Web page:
Letter from Murray & Mariette Trelease

Dear Friends,

Mariette and I join with most of our neighbors, north and south of us (we are at 343 Eagles Roost) in opposing the purchase of the Clure property for public access to the beach at the foot of our properties creating a de facto public park.
Mariette, having grown up in Hawaii is accustomed to and in agreement with the concept of all beaches being public.  So the law allows and property is bought and sold with that legal understanding.
This is not the case on Lopez Island.  We buy and sell property with waterfront boundaries established by mean high water readings.
We are responsible for these properties in their full extent and we pay taxes accordingly.
We are also liable, as any attorney would agree, for any injury or mischance that takes place within our boundaries: falling off or being injured by logs, being attack by a dog, setting a fire that spreads, etc.
The beach and hillside are very fragile.  Many of our properties, ours included, have experienced slides with rocks and trees being up rooted up and sent crashing to the beach below.  Most of the slides are natural but people playing at the foot of the bank or trying to climb without a trail have dislodged the soil.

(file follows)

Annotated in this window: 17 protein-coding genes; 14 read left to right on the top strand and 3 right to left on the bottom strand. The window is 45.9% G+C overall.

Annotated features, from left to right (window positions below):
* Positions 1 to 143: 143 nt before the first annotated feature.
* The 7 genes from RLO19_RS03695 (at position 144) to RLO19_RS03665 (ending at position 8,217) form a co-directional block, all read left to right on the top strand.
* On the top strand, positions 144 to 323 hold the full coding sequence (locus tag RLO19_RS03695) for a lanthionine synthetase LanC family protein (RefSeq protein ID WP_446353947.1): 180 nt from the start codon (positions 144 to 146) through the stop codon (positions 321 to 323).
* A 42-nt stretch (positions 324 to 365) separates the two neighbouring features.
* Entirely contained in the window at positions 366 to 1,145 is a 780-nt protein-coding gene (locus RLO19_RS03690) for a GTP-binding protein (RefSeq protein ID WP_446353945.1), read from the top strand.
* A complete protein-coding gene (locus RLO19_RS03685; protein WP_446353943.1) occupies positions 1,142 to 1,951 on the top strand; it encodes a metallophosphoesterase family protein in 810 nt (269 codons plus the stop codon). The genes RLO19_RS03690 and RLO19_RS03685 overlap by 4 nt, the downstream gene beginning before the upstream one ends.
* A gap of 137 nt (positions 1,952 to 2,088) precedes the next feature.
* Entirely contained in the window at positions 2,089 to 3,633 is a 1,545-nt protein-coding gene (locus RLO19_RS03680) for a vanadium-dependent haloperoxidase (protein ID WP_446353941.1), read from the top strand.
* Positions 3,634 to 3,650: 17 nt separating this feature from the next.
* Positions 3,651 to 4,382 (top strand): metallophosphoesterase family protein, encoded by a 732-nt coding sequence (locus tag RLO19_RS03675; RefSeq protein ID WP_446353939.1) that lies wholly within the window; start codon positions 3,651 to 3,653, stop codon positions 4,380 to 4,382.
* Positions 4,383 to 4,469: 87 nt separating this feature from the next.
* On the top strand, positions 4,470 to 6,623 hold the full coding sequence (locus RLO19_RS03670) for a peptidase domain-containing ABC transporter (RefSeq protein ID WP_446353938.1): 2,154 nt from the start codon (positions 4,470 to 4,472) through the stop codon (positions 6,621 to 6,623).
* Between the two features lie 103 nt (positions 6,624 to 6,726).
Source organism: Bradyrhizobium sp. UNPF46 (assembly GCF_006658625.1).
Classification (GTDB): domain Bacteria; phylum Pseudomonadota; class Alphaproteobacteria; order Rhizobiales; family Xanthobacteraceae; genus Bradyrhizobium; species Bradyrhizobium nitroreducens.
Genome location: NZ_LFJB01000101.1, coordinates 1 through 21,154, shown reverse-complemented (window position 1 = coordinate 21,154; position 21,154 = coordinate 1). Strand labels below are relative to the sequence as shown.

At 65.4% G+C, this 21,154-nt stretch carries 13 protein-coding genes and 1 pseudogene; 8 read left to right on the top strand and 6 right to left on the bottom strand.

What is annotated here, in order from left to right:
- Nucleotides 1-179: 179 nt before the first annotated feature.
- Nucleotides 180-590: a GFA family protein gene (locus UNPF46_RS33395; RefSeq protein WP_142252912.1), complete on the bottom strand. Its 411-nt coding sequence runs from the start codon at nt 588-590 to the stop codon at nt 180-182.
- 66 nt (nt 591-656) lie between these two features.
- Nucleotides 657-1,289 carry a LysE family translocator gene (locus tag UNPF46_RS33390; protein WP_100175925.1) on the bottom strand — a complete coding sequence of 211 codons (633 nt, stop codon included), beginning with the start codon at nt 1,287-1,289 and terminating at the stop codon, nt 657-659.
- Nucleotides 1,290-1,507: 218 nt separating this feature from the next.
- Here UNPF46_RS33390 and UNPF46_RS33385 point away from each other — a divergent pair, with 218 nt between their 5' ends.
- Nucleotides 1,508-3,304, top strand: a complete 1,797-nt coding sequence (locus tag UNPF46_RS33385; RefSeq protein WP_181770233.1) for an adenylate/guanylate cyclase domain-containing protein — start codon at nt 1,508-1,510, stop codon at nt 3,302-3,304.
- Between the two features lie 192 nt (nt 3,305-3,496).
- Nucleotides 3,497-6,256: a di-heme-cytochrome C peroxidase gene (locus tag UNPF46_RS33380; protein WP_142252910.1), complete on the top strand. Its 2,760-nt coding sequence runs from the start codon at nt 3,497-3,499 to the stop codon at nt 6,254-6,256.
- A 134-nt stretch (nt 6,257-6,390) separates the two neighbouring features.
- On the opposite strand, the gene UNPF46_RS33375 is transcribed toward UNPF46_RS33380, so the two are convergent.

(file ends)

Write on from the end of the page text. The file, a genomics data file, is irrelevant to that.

The high banks are covered with highly flammable grasses and plants.  Thoughtless (though not basically evil) campers have started beach fires which mercifully have seen discovered and extinguished before spreading.
Most people keep their dogs on leash.  But not all.  And there have been moments of fear when young children were attacked.
All of these concerns arise from our many years (40) here.  What we object to is the exacerbation of these concerns when the beach is considered public property.
Many people walk our beaches.  Some are property owners and friends. But many are strangers who come to the beach in various ways and have always been welcomed and enjoyed as long as they respected the beach and others walking it.
Our fear is that making our property a de facto public park will bring hundreds of people, diminish the “pristine” nature of the land, discourage the presence of wildlife, both large and small and increasing the likelihood of damage and injury for which we would be responsible (We have heard no plan for monitoring and maintenance)
We would ask that in your deliberations concerning this purchase and its subsequent ramifications you would take seriously our objections based upon history and fact.
We trust in your good judgement.
Murray and Mariette Trelease